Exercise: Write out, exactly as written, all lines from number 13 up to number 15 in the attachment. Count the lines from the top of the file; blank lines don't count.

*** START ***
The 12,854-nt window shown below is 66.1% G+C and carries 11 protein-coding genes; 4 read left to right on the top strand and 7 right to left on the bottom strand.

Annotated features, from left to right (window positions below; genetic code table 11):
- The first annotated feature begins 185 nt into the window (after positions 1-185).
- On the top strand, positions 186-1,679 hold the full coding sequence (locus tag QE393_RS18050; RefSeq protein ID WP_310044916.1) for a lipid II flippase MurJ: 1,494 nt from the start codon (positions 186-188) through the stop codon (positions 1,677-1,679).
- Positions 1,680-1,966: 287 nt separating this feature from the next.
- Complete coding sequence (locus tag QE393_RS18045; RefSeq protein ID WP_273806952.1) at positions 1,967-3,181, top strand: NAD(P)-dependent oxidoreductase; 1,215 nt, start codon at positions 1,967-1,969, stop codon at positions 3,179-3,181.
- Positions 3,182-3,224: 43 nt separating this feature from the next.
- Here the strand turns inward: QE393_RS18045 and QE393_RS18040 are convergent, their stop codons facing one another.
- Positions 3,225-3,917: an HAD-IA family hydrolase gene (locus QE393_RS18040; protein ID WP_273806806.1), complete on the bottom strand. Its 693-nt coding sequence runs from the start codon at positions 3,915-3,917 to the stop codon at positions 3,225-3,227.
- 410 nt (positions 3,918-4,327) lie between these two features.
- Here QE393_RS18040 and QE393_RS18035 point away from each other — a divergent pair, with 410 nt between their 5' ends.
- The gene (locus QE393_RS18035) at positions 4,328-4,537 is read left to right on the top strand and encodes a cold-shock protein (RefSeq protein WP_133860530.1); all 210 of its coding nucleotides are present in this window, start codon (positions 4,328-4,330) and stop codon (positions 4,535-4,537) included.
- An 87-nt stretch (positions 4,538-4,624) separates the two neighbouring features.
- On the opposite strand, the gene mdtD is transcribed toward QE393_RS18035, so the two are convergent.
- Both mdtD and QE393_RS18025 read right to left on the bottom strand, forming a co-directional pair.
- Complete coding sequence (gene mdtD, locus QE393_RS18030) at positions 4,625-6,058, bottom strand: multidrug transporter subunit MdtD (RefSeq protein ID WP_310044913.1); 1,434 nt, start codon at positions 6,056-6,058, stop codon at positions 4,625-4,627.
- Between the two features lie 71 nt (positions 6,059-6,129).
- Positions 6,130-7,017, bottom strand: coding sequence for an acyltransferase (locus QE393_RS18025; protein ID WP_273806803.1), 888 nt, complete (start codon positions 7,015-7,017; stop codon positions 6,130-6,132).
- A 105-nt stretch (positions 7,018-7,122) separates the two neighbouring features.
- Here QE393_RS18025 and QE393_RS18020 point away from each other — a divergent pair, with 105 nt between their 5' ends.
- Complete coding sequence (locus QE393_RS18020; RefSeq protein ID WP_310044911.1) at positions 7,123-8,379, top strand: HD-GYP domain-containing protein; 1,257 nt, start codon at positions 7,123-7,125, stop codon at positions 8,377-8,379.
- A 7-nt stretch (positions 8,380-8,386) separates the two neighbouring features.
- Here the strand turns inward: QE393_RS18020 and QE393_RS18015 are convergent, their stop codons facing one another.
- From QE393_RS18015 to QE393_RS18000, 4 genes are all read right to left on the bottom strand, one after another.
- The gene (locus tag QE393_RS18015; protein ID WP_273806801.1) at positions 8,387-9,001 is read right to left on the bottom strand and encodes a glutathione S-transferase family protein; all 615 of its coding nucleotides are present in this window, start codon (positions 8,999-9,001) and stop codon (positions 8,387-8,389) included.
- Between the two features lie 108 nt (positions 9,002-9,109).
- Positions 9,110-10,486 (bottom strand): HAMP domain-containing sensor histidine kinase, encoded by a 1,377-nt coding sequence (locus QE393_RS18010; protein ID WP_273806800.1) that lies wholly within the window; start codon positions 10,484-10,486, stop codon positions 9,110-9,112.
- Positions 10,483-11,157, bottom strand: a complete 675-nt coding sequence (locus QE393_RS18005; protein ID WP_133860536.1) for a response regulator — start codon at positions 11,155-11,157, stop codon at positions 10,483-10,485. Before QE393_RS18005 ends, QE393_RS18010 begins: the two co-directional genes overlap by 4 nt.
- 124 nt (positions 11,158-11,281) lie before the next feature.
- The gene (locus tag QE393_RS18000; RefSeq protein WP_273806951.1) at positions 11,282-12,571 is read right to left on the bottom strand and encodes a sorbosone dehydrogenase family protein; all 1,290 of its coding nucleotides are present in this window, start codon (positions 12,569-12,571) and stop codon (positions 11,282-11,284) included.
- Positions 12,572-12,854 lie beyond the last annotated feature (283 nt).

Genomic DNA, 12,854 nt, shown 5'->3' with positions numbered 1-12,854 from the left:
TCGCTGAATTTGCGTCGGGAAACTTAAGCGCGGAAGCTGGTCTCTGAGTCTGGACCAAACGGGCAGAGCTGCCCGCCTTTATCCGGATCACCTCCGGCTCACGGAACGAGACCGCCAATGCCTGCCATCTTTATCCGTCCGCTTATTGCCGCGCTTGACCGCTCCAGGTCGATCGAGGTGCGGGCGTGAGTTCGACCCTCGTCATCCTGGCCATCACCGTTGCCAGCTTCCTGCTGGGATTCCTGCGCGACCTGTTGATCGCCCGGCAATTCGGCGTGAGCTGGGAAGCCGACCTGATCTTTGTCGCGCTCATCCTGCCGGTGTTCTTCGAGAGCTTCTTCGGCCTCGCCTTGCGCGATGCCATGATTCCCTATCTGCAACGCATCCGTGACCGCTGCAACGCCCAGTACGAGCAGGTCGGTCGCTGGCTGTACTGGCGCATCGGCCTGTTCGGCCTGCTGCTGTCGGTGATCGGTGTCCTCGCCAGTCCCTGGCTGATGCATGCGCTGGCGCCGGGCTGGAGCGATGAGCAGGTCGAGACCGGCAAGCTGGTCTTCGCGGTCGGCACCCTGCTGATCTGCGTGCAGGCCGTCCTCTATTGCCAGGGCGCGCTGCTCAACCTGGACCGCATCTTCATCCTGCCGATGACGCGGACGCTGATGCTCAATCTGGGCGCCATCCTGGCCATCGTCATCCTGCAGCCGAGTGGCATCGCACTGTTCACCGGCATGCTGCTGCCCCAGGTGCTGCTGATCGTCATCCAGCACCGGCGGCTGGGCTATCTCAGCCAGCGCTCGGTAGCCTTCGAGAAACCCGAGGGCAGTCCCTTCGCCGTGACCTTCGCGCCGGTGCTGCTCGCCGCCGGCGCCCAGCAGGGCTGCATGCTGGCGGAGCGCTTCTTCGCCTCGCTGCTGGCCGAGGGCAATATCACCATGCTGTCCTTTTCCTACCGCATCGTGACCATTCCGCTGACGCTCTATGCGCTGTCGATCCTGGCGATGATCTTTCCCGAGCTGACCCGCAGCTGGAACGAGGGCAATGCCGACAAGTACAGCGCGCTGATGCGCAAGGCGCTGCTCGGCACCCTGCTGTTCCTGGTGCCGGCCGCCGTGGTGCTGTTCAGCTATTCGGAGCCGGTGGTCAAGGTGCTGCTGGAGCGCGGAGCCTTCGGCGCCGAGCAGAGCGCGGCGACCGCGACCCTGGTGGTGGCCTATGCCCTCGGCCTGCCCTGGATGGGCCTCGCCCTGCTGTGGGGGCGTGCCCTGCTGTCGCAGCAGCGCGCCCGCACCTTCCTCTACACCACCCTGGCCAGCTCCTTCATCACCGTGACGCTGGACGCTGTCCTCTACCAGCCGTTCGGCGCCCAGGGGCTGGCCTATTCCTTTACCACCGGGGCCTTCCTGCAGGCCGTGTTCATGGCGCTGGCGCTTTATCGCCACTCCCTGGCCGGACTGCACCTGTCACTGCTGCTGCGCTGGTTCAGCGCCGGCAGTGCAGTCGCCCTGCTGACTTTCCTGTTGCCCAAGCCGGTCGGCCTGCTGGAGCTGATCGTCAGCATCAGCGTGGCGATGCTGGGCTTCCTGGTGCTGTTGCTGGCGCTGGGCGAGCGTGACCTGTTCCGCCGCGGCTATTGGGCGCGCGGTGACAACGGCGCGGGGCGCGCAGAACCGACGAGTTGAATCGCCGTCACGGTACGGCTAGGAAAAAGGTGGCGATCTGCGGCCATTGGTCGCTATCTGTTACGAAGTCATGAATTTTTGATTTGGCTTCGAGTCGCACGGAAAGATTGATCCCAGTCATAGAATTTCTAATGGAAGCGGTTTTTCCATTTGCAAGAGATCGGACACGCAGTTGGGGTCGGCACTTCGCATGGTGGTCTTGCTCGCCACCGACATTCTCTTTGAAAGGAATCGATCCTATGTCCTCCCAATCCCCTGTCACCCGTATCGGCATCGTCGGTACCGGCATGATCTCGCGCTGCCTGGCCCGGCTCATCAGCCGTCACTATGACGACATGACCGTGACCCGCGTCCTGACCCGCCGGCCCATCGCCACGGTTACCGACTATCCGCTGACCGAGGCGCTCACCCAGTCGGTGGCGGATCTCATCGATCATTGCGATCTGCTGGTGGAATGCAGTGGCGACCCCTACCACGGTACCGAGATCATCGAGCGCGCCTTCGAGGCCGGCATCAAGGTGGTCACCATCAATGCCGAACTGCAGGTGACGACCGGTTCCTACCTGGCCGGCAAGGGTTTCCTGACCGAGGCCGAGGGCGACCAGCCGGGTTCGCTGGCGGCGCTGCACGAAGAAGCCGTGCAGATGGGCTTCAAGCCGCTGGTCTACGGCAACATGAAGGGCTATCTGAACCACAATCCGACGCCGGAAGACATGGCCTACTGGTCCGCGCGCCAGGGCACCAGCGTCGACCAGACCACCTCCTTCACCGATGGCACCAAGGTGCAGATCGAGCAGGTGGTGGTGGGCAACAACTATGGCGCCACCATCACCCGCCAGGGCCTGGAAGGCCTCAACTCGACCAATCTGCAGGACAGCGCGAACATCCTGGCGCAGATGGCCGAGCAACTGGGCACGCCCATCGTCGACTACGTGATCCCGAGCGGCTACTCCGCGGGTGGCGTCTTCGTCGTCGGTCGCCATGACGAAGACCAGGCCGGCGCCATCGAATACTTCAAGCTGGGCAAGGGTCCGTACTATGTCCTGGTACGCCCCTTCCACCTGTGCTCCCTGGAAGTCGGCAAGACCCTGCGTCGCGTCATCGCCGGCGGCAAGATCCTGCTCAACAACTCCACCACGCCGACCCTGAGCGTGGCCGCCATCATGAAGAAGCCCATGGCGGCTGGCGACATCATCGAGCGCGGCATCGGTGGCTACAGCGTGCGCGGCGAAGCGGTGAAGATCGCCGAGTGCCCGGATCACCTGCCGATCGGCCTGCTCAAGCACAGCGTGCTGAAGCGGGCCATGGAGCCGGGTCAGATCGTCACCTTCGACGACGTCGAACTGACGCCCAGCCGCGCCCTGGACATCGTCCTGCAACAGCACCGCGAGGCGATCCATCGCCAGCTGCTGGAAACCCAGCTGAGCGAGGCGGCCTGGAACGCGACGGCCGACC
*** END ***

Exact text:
- An 87-nt stretch (positions 4,538-4,624) separates the two neighbouring features.
- On the opposite strand, the gene mdtD is transcribed toward QE393_RS18035, so the two are convergent.
- Both mdtD and QE393_RS18025 read right to left on the bottom strand, forming a co-directional pair.